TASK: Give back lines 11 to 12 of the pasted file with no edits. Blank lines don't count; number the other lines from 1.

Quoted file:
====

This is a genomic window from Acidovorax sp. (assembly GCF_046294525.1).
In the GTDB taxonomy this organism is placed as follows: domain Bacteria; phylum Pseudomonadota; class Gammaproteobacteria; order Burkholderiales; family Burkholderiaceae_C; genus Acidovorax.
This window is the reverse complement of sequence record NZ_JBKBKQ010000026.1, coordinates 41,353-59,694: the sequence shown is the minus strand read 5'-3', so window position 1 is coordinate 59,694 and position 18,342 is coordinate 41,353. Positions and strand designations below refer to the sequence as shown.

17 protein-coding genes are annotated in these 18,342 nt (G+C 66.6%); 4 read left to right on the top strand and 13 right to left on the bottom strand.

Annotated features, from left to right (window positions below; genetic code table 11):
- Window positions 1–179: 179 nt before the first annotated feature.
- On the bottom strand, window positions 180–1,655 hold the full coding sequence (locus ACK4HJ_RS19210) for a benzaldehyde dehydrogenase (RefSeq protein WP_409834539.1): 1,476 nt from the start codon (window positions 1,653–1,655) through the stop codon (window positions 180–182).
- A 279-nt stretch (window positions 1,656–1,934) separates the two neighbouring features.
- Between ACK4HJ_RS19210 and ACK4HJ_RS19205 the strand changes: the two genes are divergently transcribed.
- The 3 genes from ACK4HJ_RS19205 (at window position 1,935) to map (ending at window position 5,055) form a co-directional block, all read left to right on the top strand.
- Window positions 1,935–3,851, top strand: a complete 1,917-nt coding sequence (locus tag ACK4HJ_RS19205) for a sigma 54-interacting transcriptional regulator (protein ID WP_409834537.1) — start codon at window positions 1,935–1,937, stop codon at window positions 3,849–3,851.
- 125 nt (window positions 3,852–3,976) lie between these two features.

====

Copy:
- Window positions 1,935–3,851, top strand: a complete 1,917-nt coding sequence (locus tag ACK4HJ_RS19205) for a sigma 54-interacting transcriptional regulator (protein ID WP_409834537.1) — start codon at window positions 1,935–1,937, stop codon at window positions 3,849–3,851.
- 125 nt (window positions 3,852–3,976) lie between these two features.